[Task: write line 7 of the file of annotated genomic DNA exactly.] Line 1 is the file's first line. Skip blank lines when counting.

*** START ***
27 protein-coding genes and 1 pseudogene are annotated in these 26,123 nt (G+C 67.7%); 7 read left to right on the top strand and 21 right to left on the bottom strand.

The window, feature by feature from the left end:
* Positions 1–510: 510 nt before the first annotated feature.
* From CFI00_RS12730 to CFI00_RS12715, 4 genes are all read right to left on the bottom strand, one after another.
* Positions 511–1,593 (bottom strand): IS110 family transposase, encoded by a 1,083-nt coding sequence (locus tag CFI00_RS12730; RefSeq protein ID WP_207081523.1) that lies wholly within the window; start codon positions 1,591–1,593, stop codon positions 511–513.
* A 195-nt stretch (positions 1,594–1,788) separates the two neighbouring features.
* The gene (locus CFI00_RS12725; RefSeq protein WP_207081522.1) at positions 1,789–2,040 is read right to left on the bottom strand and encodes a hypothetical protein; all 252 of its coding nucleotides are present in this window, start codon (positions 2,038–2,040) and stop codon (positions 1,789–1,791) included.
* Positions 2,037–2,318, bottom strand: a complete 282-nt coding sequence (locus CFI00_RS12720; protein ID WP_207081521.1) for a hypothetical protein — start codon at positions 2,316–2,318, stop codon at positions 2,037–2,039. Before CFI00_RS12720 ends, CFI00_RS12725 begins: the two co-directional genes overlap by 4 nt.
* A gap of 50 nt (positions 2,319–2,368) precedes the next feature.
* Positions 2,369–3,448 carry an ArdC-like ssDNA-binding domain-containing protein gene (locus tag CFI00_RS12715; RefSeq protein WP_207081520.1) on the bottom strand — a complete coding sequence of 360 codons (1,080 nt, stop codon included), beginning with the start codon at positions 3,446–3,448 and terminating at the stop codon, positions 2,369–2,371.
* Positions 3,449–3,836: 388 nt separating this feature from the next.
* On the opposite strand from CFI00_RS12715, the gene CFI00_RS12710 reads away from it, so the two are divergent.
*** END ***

* The gene (locus CFI00_RS12725; RefSeq protein WP_207081522.1) at positions 1,789–2,040 is read right to left on the bottom strand and encodes a hypothetical protein; all 252 of its coding nucleotides are present in this window, start codon (positions 2,038–2,040) and stop codon (positions 1,789–1,791) included.